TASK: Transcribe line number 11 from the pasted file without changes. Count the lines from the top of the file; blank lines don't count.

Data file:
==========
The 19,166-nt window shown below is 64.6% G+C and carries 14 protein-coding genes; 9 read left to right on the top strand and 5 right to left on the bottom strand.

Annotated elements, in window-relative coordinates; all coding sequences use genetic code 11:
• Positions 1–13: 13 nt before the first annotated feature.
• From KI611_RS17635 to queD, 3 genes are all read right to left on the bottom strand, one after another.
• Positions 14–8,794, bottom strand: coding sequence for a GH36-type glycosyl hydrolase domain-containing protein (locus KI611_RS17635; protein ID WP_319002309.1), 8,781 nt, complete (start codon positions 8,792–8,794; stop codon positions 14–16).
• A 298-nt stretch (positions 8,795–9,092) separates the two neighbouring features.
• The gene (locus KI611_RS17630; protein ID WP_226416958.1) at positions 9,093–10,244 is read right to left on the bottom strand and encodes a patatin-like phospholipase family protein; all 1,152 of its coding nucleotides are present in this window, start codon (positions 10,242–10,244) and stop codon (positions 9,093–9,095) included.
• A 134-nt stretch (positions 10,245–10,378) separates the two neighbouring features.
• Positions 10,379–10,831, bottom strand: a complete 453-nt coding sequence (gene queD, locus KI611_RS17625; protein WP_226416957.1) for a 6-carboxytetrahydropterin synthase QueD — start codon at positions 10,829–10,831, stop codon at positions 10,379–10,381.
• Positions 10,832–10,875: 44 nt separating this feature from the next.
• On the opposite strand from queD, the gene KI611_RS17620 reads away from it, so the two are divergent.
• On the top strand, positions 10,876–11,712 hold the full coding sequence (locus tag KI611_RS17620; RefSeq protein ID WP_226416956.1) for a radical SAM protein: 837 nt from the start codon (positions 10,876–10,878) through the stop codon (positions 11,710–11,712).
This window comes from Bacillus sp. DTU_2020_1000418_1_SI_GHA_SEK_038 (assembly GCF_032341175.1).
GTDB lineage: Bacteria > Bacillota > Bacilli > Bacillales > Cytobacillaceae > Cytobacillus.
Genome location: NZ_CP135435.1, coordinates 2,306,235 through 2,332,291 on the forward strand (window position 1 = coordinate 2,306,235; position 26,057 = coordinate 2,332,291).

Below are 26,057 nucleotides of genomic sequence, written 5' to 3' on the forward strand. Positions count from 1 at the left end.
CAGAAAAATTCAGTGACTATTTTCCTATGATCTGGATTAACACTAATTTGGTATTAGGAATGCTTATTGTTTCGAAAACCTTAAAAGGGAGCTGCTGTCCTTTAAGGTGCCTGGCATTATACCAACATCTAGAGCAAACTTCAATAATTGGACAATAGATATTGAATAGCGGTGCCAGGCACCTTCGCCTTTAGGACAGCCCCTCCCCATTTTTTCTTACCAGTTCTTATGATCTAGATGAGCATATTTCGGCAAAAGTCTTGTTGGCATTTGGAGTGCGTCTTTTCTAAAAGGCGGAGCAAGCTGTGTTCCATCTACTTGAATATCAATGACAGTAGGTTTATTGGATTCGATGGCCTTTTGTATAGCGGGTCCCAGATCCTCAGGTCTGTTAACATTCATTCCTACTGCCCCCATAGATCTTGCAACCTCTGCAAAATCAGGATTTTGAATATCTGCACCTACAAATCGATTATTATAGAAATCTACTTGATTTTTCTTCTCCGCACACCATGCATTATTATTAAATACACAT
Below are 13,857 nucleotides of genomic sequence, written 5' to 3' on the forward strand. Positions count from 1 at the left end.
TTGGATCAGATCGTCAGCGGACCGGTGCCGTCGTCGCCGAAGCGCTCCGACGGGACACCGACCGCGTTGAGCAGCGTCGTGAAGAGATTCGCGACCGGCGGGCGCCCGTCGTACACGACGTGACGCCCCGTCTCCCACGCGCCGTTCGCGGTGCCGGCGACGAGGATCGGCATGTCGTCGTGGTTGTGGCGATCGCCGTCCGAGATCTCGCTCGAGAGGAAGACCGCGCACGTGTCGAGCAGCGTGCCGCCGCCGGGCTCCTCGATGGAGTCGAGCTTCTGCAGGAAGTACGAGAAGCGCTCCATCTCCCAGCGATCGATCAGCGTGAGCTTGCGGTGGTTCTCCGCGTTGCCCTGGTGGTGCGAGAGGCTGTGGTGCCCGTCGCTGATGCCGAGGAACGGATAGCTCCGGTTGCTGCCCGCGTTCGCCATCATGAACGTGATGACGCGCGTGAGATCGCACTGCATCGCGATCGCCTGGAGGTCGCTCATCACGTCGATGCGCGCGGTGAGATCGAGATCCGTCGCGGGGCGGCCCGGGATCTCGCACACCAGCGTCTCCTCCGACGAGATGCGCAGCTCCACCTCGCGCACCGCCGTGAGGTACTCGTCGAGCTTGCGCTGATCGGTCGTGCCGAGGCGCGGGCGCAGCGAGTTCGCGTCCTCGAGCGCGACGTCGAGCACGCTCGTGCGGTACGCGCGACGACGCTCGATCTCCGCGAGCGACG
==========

• On the opposite strand from queD, the gene KI611_RS17620 reads away from it, so the two are divergent.